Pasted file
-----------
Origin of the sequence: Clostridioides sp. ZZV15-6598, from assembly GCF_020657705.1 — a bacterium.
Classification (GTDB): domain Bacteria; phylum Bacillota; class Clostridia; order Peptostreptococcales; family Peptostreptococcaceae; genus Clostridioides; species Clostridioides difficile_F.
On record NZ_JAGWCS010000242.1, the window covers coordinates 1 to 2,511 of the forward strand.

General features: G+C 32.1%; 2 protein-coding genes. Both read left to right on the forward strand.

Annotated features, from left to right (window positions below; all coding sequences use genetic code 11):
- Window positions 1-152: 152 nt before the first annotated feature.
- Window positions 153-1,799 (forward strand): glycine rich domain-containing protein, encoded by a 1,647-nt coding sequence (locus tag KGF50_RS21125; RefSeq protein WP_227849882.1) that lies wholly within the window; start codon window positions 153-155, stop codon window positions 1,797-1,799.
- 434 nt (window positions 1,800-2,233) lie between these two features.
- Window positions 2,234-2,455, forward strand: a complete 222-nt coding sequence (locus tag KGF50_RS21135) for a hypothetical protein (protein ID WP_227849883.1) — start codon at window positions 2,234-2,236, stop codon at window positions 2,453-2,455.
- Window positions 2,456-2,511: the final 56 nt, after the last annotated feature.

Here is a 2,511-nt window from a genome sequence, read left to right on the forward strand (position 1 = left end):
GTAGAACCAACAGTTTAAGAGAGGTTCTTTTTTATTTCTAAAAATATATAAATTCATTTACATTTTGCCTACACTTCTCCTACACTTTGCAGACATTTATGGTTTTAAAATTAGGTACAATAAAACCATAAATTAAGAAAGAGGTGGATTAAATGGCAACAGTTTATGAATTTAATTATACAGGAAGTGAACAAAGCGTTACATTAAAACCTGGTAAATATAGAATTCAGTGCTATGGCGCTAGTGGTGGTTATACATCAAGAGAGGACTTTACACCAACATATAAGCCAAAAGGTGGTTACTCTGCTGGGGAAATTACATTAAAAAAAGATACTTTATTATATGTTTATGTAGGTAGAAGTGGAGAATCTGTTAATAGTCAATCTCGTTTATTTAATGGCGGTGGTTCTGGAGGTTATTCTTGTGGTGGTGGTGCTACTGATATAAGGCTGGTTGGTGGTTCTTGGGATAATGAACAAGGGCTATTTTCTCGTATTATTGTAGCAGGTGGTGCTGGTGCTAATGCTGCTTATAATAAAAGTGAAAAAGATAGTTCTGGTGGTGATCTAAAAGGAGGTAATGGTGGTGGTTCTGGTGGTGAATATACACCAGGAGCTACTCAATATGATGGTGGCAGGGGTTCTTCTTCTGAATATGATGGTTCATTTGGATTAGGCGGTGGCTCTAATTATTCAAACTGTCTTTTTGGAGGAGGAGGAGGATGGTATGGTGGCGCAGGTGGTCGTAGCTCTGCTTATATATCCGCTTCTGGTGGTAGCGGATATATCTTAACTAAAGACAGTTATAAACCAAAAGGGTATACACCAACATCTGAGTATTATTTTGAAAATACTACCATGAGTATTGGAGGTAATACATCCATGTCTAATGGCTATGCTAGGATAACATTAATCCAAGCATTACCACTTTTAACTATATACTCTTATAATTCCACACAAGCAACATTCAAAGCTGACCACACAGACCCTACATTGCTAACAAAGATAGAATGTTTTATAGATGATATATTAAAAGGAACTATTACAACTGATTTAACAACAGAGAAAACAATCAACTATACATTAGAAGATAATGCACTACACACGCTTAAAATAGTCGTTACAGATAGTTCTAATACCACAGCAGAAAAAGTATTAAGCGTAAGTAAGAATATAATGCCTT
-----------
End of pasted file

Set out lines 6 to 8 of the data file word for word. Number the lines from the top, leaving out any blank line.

- Window positions 1-152: 152 nt before the first annotated feature.
- Window positions 153-1,799 (forward strand): glycine rich domain-containing protein, encoded by a 1,647-nt coding sequence (locus tag KGF50_RS21125; RefSeq protein WP_227849882.1) that lies wholly within the window; start codon window positions 153-155, stop codon window positions 1,797-1,799.
- 434 nt (window positions 1,800-2,233) lie between these two features.